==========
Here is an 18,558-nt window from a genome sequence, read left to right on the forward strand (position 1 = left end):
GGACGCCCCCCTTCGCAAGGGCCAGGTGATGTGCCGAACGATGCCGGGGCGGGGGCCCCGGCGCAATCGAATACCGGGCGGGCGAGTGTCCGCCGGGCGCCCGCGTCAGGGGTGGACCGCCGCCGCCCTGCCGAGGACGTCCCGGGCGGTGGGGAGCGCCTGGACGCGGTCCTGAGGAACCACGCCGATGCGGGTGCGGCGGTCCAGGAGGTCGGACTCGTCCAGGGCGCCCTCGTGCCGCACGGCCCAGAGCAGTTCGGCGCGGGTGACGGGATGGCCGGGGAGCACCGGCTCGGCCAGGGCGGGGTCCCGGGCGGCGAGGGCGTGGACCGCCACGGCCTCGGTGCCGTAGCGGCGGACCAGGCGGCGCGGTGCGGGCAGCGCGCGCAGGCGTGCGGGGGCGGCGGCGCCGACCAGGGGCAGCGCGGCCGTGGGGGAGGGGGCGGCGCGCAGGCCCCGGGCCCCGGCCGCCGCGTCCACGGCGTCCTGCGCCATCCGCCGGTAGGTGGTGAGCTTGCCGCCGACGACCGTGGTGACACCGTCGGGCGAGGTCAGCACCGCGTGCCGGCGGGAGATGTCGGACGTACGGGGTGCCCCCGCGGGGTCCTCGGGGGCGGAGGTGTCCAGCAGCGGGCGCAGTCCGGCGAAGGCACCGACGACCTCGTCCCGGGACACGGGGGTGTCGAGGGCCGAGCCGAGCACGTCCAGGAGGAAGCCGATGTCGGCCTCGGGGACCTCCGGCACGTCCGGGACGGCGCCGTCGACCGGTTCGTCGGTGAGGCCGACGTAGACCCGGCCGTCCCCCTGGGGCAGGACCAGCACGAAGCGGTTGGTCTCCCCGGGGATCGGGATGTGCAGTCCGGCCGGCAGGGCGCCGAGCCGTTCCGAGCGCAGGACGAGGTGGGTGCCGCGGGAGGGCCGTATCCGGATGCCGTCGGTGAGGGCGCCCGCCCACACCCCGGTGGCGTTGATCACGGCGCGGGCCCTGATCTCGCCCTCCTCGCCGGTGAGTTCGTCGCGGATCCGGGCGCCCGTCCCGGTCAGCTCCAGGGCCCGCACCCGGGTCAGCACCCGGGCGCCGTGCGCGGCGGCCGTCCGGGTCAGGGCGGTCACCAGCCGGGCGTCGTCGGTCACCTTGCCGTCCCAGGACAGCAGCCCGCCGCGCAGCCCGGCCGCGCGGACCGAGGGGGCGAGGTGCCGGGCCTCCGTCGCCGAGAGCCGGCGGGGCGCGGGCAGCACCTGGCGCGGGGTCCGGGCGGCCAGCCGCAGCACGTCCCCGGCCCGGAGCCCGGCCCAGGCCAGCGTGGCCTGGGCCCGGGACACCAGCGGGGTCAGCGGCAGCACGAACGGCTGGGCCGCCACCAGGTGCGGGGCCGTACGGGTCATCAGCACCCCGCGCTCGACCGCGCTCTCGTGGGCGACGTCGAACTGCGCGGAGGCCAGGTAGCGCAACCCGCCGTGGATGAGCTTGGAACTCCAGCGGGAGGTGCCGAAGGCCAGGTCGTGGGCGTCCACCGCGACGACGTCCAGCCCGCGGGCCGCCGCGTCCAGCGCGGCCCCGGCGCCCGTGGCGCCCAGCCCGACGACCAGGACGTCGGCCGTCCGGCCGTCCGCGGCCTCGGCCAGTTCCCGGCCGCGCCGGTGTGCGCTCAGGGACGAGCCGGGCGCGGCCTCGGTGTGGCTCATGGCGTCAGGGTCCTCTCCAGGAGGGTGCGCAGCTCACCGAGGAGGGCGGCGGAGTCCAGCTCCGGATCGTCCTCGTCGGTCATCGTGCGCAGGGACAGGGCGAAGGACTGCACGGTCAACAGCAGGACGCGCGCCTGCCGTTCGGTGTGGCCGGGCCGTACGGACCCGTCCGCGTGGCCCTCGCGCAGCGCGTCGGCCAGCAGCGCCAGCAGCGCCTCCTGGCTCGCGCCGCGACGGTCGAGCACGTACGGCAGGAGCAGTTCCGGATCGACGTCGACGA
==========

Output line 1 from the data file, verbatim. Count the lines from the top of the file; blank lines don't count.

Here is an 18,558-nt window from a genome sequence, read left to right on the forward strand (position 1 = left end):